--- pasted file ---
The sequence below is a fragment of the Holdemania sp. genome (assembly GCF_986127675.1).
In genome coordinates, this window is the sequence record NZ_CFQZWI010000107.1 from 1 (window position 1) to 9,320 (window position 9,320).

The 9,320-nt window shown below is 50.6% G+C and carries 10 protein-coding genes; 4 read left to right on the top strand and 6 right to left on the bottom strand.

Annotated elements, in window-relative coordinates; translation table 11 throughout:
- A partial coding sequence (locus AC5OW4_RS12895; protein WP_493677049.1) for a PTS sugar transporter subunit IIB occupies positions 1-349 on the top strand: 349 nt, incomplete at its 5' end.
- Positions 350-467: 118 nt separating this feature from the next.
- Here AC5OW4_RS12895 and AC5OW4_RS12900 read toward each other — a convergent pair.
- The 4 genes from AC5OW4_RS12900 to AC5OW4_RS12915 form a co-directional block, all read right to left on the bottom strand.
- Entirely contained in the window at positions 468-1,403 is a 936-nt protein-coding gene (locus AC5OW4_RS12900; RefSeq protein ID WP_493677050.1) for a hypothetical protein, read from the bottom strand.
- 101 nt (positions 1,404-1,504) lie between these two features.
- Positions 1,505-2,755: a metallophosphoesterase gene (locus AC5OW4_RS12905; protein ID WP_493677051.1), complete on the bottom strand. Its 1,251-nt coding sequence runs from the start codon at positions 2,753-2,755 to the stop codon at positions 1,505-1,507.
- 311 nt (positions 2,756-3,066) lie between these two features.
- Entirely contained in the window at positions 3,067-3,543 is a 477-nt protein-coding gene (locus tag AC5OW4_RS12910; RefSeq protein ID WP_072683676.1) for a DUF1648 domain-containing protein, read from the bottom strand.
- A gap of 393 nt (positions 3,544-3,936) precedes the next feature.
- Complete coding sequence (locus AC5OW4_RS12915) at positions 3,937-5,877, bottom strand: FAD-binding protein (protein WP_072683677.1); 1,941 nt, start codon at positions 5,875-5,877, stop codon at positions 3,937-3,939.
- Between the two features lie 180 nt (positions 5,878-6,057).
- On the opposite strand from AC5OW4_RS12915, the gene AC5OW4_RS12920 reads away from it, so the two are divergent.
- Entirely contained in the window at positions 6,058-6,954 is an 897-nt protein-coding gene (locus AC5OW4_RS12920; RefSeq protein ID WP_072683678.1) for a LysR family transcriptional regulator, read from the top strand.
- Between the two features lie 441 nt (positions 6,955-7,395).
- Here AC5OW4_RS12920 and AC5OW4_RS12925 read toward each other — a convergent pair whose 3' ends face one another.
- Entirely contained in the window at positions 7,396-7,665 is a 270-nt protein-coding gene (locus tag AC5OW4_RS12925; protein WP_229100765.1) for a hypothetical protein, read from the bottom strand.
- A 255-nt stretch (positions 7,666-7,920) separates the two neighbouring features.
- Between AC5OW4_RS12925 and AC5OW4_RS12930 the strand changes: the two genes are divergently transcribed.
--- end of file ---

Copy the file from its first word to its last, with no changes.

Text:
The sequence below is a fragment of the Holdemania sp. genome (assembly GCF_986127675.1).
In genome coordinates, this window is the sequence record NZ_CFQZWI010000107.1 from 1 (window position 1) to 9,320 (window position 9,320).

The 9,320-nt window shown below is 50.6% G+C and carries 10 protein-coding genes; 4 read left to right on the top strand and 6 right to left on the bottom strand.

Annotated elements, in window-relative coordinates; translation table 11 throughout:
- A partial coding sequence (locus AC5OW4_RS12895; protein WP_493677049.1) for a PTS sugar transporter subunit IIB occupies positions 1-349 on the top strand: 349 nt, incomplete at its 5' end.
- Positions 350-467: 118 nt separating this feature from the next.
- Here AC5OW4_RS12895 and AC5OW4_RS12900 read toward each other — a convergent pair.
- The 4 genes from AC5OW4_RS12900 to AC5OW4_RS12915 form a co-directional block, all read right to left on the bottom strand.
- Entirely contained in the window at positions 468-1,403 is a 936-nt protein-coding gene (locus AC5OW4_RS12900; RefSeq protein ID WP_493677050.1) for a hypothetical protein, read from the bottom strand.
- 101 nt (positions 1,404-1,504) lie between these two features.
- Positions 1,505-2,755: a metallophosphoesterase gene (locus AC5OW4_RS12905; protein ID WP_493677051.1), complete on the bottom strand. Its 1,251-nt coding sequence runs from the start codon at positions 2,753-2,755 to the stop codon at positions 1,505-1,507.
- 311 nt (positions 2,756-3,066) lie between these two features.
- Entirely contained in the window at positions 3,067-3,543 is a 477-nt protein-coding gene (locus tag AC5OW4_RS12910; RefSeq protein ID WP_072683676.1) for a DUF1648 domain-containing protein, read from the bottom strand.
- A gap of 393 nt (positions 3,544-3,936) precedes the next feature.
- Complete coding sequence (locus AC5OW4_RS12915) at positions 3,937-5,877, bottom strand: FAD-binding protein (protein WP_072683677.1); 1,941 nt, start codon at positions 5,875-5,877, stop codon at positions 3,937-3,939.
- Between the two features lie 180 nt (positions 5,878-6,057).
- On the opposite strand from AC5OW4_RS12915, the gene AC5OW4_RS12920 reads away from it, so the two are divergent.
- Entirely contained in the window at positions 6,058-6,954 is an 897-nt protein-coding gene (locus AC5OW4_RS12920; RefSeq protein ID WP_072683678.1) for a LysR family transcriptional regulator, read from the top strand.
- Between the two features lie 441 nt (positions 6,955-7,395).
- Here AC5OW4_RS12920 and AC5OW4_RS12925 read toward each other — a convergent pair whose 3' ends face one another.
- Entirely contained in the window at positions 7,396-7,665 is a 270-nt protein-coding gene (locus tag AC5OW4_RS12925; protein WP_229100765.1) for a hypothetical protein, read from the bottom strand.
- A 255-nt stretch (positions 7,666-7,920) separates the two neighbouring features.
- Between AC5OW4_RS12925 and AC5OW4_RS12930 the strand changes: the two genes are divergently transcribed.